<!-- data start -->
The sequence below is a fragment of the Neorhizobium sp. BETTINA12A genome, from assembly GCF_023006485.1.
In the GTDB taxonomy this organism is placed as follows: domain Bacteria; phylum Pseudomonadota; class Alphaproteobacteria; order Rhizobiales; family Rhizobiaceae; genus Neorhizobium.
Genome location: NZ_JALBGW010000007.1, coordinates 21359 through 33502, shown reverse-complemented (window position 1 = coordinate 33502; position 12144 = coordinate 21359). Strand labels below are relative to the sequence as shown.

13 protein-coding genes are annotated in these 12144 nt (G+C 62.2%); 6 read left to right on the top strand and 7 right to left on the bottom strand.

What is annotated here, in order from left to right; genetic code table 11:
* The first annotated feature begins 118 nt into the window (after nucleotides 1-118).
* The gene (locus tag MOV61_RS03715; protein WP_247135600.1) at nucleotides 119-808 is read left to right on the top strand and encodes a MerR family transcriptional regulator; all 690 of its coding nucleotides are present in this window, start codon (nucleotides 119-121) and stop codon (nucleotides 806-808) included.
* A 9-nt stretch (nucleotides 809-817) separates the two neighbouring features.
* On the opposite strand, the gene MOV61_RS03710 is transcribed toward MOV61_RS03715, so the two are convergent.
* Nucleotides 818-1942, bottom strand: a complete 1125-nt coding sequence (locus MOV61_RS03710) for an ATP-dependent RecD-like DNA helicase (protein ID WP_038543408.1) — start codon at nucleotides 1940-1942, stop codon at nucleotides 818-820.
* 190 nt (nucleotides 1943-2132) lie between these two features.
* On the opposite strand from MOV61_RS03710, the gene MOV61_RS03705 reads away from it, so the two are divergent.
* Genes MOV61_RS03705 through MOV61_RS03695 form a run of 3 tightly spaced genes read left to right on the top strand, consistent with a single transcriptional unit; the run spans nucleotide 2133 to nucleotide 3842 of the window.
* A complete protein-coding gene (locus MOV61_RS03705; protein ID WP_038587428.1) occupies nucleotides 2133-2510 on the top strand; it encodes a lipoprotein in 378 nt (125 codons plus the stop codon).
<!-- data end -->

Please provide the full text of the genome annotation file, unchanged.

The sequence below is a fragment of the Neorhizobium sp. BETTINA12A genome, from assembly GCF_023006485.1.
In the GTDB taxonomy this organism is placed as follows: domain Bacteria; phylum Pseudomonadota; class Alphaproteobacteria; order Rhizobiales; family Rhizobiaceae; genus Neorhizobium.
Genome location: NZ_JALBGW010000007.1, coordinates 21359 through 33502, shown reverse-complemented (window position 1 = coordinate 33502; position 12144 = coordinate 21359). Strand labels below are relative to the sequence as shown.

13 protein-coding genes are annotated in these 12144 nt (G+C 62.2%); 6 read left to right on the top strand and 7 right to left on the bottom strand.

What is annotated here, in order from left to right; genetic code table 11:
* The first annotated feature begins 118 nt into the window (after nucleotides 1-118).
* The gene (locus tag MOV61_RS03715; protein WP_247135600.1) at nucleotides 119-808 is read left to right on the top strand and encodes a MerR family transcriptional regulator; all 690 of its coding nucleotides are present in this window, start codon (nucleotides 119-121) and stop codon (nucleotides 806-808) included.
* A 9-nt stretch (nucleotides 809-817) separates the two neighbouring features.
* On the opposite strand, the gene MOV61_RS03710 is transcribed toward MOV61_RS03715, so the two are convergent.
* Nucleotides 818-1942, bottom strand: a complete 1125-nt coding sequence (locus MOV61_RS03710) for an ATP-dependent RecD-like DNA helicase (protein ID WP_038543408.1) — start codon at nucleotides 1940-1942, stop codon at nucleotides 818-820.
* 190 nt (nucleotides 1943-2132) lie between these two features.
* On the opposite strand from MOV61_RS03710, the gene MOV61_RS03705 reads away from it, so the two are divergent.
* Genes MOV61_RS03705 through MOV61_RS03695 form a run of 3 tightly spaced genes read left to right on the top strand, consistent with a single transcriptional unit; the run spans nucleotide 2133 to nucleotide 3842 of the window.
* A complete protein-coding gene (locus MOV61_RS03705; protein ID WP_038587428.1) occupies nucleotides 2133-2510 on the top strand; it encodes a lipoprotein in 378 nt (125 codons plus the stop codon).